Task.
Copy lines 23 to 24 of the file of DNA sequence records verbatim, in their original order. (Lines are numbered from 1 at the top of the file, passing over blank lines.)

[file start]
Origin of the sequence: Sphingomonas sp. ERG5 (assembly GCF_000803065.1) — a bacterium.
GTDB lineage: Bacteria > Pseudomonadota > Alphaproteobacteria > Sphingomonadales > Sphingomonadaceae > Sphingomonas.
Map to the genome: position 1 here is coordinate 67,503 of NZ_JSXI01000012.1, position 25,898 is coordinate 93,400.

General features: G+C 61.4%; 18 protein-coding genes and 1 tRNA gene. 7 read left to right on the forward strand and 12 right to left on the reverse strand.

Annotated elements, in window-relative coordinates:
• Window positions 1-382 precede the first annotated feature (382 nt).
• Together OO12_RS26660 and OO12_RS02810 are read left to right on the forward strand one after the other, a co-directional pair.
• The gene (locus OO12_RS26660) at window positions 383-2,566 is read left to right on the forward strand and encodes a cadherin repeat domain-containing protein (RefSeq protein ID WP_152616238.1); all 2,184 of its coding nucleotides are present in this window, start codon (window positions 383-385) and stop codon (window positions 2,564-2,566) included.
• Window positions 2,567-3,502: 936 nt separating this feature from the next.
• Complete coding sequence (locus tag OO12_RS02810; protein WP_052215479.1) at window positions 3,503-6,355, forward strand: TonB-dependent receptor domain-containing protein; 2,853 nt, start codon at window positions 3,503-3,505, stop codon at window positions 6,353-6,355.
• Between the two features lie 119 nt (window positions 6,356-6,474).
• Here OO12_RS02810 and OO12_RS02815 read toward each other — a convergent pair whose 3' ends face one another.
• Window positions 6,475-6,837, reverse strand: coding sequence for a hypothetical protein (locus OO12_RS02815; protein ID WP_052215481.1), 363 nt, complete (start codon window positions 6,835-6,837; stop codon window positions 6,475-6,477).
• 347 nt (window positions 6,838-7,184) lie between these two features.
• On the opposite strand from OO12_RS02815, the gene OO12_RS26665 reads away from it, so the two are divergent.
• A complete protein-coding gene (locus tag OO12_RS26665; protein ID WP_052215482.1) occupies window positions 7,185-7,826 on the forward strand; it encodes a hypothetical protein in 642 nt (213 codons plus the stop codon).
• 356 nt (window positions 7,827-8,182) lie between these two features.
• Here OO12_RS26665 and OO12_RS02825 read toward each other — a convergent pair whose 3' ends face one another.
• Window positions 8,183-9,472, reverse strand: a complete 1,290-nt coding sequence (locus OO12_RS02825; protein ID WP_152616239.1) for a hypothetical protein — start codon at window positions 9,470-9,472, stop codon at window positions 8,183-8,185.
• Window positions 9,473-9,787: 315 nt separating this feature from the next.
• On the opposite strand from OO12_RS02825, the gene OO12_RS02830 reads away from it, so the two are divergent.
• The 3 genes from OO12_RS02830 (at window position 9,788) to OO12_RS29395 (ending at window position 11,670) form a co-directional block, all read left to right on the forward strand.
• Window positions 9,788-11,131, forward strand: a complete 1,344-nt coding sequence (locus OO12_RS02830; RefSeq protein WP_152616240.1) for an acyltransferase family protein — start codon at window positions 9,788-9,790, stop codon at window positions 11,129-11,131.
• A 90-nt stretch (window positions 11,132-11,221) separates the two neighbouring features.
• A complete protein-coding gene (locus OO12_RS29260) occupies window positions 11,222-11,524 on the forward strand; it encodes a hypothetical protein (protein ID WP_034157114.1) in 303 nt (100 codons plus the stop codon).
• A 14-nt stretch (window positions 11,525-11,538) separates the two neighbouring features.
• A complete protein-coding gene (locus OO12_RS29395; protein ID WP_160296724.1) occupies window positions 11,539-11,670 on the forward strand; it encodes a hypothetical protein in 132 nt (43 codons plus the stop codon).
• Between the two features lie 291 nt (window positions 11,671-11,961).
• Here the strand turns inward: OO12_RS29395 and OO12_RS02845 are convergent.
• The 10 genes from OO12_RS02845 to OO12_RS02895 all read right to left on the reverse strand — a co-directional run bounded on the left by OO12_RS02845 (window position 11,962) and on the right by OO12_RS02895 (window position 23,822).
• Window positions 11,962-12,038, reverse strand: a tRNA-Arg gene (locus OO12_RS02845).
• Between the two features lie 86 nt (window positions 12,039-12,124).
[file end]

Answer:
• Window positions 9,788-11,131, forward strand: a complete 1,344-nt coding sequence (locus OO12_RS02830; RefSeq protein WP_152616240.1) for an acyltransferase family protein — start codon at window positions 9,788-9,790, stop codon at window positions 11,129-11,131.
• A 90-nt stretch (window positions 11,132-11,221) separates the two neighbouring features.